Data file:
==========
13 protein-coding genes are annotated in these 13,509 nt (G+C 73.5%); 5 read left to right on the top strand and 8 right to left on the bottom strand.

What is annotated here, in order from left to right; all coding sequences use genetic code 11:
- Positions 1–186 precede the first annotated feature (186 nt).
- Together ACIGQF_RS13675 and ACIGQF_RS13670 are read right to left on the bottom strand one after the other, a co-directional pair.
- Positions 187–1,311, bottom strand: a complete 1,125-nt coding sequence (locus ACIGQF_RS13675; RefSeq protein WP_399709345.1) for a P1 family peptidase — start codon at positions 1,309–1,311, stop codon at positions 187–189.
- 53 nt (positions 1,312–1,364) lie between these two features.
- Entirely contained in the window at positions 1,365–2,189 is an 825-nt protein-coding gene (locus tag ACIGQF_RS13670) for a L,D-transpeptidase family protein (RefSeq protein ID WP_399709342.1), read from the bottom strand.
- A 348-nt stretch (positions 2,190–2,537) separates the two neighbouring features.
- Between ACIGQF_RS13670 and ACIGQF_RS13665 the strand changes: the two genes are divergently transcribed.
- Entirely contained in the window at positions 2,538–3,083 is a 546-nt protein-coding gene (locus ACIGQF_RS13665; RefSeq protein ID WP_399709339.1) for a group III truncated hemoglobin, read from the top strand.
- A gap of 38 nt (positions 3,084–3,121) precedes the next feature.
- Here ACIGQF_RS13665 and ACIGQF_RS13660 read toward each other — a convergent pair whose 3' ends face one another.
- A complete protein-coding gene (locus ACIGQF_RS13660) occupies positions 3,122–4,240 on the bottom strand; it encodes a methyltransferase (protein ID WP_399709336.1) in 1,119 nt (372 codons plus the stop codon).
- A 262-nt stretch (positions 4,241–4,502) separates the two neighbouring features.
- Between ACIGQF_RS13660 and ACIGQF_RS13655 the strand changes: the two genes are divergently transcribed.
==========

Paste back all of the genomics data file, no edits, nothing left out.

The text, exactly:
13 protein-coding genes are annotated in these 13,509 nt (G+C 73.5%); 5 read left to right on the top strand and 8 right to left on the bottom strand.

What is annotated here, in order from left to right; all coding sequences use genetic code 11:
- Positions 1–186 precede the first annotated feature (186 nt).
- Together ACIGQF_RS13675 and ACIGQF_RS13670 are read right to left on the bottom strand one after the other, a co-directional pair.
- Positions 187–1,311, bottom strand: a complete 1,125-nt coding sequence (locus ACIGQF_RS13675; RefSeq protein WP_399709345.1) for a P1 family peptidase — start codon at positions 1,309–1,311, stop codon at positions 187–189.
- 53 nt (positions 1,312–1,364) lie between these two features.
- Entirely contained in the window at positions 1,365–2,189 is an 825-nt protein-coding gene (locus tag ACIGQF_RS13670) for a L,D-transpeptidase family protein (RefSeq protein ID WP_399709342.1), read from the bottom strand.
- A 348-nt stretch (positions 2,190–2,537) separates the two neighbouring features.
- Between ACIGQF_RS13670 and ACIGQF_RS13665 the strand changes: the two genes are divergently transcribed.
- Entirely contained in the window at positions 2,538–3,083 is a 546-nt protein-coding gene (locus ACIGQF_RS13665; RefSeq protein ID WP_399709339.1) for a group III truncated hemoglobin, read from the top strand.
- A gap of 38 nt (positions 3,084–3,121) precedes the next feature.
- Here ACIGQF_RS13665 and ACIGQF_RS13660 read toward each other — a convergent pair whose 3' ends face one another.
- A complete protein-coding gene (locus ACIGQF_RS13660) occupies positions 3,122–4,240 on the bottom strand; it encodes a methyltransferase (protein ID WP_399709336.1) in 1,119 nt (372 codons plus the stop codon).
- A 262-nt stretch (positions 4,241–4,502) separates the two neighbouring features.
- Between ACIGQF_RS13660 and ACIGQF_RS13655 the strand changes: the two genes are divergently transcribed.